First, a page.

When I was just 16 years old, I was stripped of my freedom, wrongfully convicted of a murder I did not commit. I spent twenty years behind bars before I was finally able to prove my innocence.
But I always wonder, if I had been sentenced to death, would I have been able to prove my innocence in time?
This is why I believe so strongly in Proposition 34, which will replace California’s death penalty with life in prison without possibility of parole. With the election just two weeks away, it’s a critical time to make sure California voters hear about the true costs of the death penalty.
Today we’re launching our first Yes on 34 TV ad across the state’s airwaves, urging millions of California voters to replace the death penalty with life in prison without parole. With this new ad, my story will travel farther than ever before – on television.
Most people can’t imagine being found guilty of a crime they didn’t commit. I never expected that my youth would slip away in prison after I was wrongly convicted. But with this new TV ad, millions of viewers across the state can hear my real-life story and learn that our criminal justice system is good but not perfect. I am living proof that with the death penalty we always risk the execution of an innocent person.
I am honored by the all-star team that came together to help share my story of wrongful conviction with voters – including Emmy-winner Martin Sheen, iconic actor and director Edward James Olmos, Grammy and Academy-Award winner and world-famous musician Hans Zimmer, and Lili Haydn, the “Jimi Hendrix” of violin.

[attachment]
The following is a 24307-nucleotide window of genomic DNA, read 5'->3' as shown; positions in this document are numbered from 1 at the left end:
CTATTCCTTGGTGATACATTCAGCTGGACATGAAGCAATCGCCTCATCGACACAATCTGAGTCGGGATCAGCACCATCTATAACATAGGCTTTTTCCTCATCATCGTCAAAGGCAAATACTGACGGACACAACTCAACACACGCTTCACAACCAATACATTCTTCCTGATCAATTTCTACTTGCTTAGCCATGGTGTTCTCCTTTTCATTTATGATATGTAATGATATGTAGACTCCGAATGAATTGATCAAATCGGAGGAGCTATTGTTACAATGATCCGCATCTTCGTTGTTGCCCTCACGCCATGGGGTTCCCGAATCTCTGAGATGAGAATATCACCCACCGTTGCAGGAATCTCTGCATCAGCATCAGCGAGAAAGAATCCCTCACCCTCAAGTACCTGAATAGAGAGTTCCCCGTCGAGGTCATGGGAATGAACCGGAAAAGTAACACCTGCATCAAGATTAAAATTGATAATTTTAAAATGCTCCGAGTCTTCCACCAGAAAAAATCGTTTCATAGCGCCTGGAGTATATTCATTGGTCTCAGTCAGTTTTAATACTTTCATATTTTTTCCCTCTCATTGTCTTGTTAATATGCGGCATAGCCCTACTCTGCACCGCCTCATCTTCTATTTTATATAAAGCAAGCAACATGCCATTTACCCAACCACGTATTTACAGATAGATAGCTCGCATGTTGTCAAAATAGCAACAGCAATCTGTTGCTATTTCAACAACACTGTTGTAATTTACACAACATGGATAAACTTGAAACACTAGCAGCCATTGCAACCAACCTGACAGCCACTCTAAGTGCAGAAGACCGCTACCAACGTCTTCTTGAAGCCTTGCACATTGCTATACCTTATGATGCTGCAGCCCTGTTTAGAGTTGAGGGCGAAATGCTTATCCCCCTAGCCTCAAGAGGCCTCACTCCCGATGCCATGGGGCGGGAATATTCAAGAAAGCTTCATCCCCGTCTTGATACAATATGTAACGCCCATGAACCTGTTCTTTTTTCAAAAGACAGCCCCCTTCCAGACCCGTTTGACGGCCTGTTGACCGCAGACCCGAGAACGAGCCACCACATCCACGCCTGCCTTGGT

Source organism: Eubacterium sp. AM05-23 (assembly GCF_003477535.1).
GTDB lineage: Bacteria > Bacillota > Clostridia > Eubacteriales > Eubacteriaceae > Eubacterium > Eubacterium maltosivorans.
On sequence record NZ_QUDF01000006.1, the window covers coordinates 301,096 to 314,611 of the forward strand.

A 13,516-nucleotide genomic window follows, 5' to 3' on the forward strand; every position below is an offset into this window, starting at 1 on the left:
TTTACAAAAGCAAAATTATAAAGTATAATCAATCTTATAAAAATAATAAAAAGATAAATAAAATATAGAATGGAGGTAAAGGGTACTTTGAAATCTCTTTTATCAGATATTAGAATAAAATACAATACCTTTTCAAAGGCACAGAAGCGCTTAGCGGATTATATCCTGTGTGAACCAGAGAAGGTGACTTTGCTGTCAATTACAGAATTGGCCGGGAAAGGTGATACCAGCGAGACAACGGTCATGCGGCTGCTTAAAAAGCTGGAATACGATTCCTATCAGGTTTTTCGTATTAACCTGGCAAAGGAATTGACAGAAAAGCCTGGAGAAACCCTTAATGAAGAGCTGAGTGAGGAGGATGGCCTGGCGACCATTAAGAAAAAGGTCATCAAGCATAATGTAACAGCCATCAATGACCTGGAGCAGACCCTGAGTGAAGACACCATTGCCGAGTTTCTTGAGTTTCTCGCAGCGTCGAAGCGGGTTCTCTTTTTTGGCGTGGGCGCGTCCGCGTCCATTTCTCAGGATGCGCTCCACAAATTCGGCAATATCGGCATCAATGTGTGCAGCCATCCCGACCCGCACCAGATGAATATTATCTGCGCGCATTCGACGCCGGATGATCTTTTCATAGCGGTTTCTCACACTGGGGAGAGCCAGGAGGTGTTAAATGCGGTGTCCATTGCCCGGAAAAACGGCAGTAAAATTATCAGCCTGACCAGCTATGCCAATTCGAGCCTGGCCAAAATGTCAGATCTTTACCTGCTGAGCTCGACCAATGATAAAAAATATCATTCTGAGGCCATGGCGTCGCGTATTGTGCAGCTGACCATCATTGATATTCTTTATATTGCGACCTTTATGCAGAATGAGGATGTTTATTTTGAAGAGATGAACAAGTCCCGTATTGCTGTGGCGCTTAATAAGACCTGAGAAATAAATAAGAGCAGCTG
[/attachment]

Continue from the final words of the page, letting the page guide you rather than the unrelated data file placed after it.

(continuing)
And Donald Heller, the man who wrote California’s death penalty law, will be sharing his story on the radio. He explains that he never considered the costs of implementing the law and now sees it as a “huge” mistake that also risks the execution of an innocent person.
Voting Yes on Proposition 34 makes sense for California. We can save $130 million every single year by replacing the death penalty with life in prison without the possibility of parole.
This money can be better spent on education and on tools that actually improve safety in our communities, like testing DNA evidence and investigating unsolved murders. We can also make sure that California never makes an irreversible mistake.
Together, on November 6th, we’ll make history.
Franky Carrillo was sentenced to prison at age 16 for a murder he did not commit and was found innocent after 20 years behind bars. He is currently an advocate for the Yes on 34 campaign.
Copyright 2012 LA Progressive